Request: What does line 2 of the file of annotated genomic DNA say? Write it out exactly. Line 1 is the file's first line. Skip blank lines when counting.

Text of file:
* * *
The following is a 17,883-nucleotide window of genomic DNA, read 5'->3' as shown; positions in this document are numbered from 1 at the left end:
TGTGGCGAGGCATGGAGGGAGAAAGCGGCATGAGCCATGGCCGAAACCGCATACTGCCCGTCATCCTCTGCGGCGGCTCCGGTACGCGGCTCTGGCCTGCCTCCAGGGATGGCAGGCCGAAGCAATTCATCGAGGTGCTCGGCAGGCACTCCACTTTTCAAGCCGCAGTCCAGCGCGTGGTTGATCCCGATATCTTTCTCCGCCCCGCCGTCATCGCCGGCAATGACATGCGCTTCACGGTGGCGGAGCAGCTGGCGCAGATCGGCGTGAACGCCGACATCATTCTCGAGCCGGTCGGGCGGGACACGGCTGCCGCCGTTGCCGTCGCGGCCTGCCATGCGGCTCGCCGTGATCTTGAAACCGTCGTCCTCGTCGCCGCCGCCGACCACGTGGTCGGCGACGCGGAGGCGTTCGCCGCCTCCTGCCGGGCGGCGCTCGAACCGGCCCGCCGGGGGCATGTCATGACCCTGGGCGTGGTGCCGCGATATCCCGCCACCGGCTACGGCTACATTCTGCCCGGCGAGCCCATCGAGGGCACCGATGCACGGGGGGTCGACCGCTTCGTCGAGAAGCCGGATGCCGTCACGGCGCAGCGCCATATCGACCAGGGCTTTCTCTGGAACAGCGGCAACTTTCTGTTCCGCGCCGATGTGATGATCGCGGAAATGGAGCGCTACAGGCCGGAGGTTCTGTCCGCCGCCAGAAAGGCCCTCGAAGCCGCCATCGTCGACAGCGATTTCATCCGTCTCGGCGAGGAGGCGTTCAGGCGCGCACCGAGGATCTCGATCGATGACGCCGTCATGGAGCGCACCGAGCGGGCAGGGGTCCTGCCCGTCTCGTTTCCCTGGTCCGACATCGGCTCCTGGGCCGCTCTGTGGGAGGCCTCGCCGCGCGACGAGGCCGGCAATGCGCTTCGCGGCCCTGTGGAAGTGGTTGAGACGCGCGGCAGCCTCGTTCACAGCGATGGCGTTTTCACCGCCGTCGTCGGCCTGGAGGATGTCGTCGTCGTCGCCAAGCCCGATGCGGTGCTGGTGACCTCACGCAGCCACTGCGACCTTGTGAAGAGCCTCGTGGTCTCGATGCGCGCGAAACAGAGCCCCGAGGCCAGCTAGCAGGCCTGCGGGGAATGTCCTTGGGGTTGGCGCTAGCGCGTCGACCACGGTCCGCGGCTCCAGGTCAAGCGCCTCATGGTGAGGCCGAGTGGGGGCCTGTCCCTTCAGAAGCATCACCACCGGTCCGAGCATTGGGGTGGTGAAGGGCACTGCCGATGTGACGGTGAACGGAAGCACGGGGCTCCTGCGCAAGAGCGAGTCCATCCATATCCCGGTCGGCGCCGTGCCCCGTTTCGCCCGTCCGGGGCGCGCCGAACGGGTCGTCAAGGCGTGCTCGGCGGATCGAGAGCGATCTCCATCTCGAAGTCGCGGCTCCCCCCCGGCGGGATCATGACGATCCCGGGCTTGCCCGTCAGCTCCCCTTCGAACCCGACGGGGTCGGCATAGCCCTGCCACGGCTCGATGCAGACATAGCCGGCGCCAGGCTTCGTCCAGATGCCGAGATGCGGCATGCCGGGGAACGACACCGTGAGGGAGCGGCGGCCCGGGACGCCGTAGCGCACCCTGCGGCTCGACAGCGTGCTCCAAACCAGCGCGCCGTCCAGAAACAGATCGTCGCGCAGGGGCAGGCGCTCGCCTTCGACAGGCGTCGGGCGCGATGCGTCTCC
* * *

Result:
TGTGGCGAGGCATGGAGGGAGAAAGCGGCATGAGCCATGGCCGAAACCGCATACTGCCCGTCATCCTCTGCGGCGGCTCCGGTACGCGGCTCTGGCCTGCCTCCAGGGATGGCAGGCCGAAGCAATTCATCGAGGTGCTCGGCAGGCACTCCACTTTTCAAGCCGCAGTCCAGCGCGTGGTTGATCCCGATATCTTTCTCCGCCCCGCCGTCATCGCCGGCAATGACATGCGCTTCACGGTGGCGGAGCAGCTGGCGCAGATCGGCGTGAACGCCGACATCATTCTCGAGCCGGTCGGGCGGGACACGGCTGCCGCCGTTGCCGTCGCGGCCTGCCATGCGGCTCGCCGTGATCTTGAAACCGTCGTCCTCGTCGCCGCCGCCGACCACGTGGTCGGCGACGCGGAGGCGTTCGCCGCCTCCTGCCGGGCGGCGCTCGAACCGGCCCGCCGGGGGCATGTCATGACCCTGGGCGTGGTGCCGCGATATCCCGCCACCGGCTACGGCTACATTCTGCCCGGCGAGCCCATCGAGGGCACCGATGCACGGGGGGTCGACCGCTTCGTCGAGAAGCCGGATGCCGTCACGGCGCAGCGCCATATCGACCAGGGCTTTCTCTGGAACAGCGGCAACTTTCTGTTCCGCGCCGATGTGATGATCGCGGAAATGGAGCGCTACAGGCCGGAGGTTCTGTCCGCCGCCAGAAAGGCCCTCGAAGCCGCCATCGTCGACAGCGATTTCATCCGTCTCGGCGAGGAGGCGTTCAGGCGCGCACCGAGGATCTCGATCGATGACGCCGTCATGGAGCGCACCGAGCGGGCAGGGGTCCTGCCCGTCTCGTTTCCCTGGTCCGACATCGGCTCCTGGGCCGCTCTGTGGGAGGCCTCGCCGCGCGACGAGGCCGGCAATGCGCTTCGCGGCCCTGTGGAAGTGGTTGAGACGCGCGGCAGCCTCGTTCACAGCGATGGCGTTTTCACCGCCGTCGTCGGCCTGGAGGATGTCGTCGTCGTCGCCAAGCCCGATGCGGTGCTGGTGACCTCACGCAGCCACTGCGACCTTGTGAAGAGCCTCGTGGTCTCGATGCGCGCGAAACAGAGCCCCGAGGCCAGCTAGCAGGCCTGCGGGGAATGTCCTTGGGGTTGGCGCTAGCGCGTCGACCACGGTCCGCGGCTCCAGGTCAAGCGCCTCATGGTGAGGCCGAGTGGGGGCCTGTCCCTTCAGAAGCATCACCACCGGTCCGAGCATTGGGGTGGTGAAGGGCACTGCCGATGTGACGGTGAACGGAAGCACGGGGCTCCTGCGCAAGAGCGAGTCCATCCATATCCCGGTCGGCGCCGTGCCCCGTTTCGCCCGTCCGGGGCGCGCCGAACGGGTCGTCAAGGCGTGCTCGGCGGATCGAGAGCGATCTCCATCTCGAAGTCGCGGCTCCCCCCCGGCGGGATCATGACGATCCCGGGCTTGCCCGTCAGCTCCCCTTCGAACCCGACGGGGTCGGCATAGCCCTGCCACGGCTCGATGCAGACATAGCCGGCGCCAGGCTTCGTCCAGATGCCGAGATGCGGCATGCCGGGGAACGACACCGTGAGGGAGCGGCGGCCCGGGACGCCGTAGCGCACCCTGCGGCTCGACAGCGTGCTCCAAACCAGCGCGCCGTCCAGAAACAGATCGTCGCGCAGGGGCAGGCGCTCGCCTTCGACAGGCGTCGGGCGCGATGCGTCTCC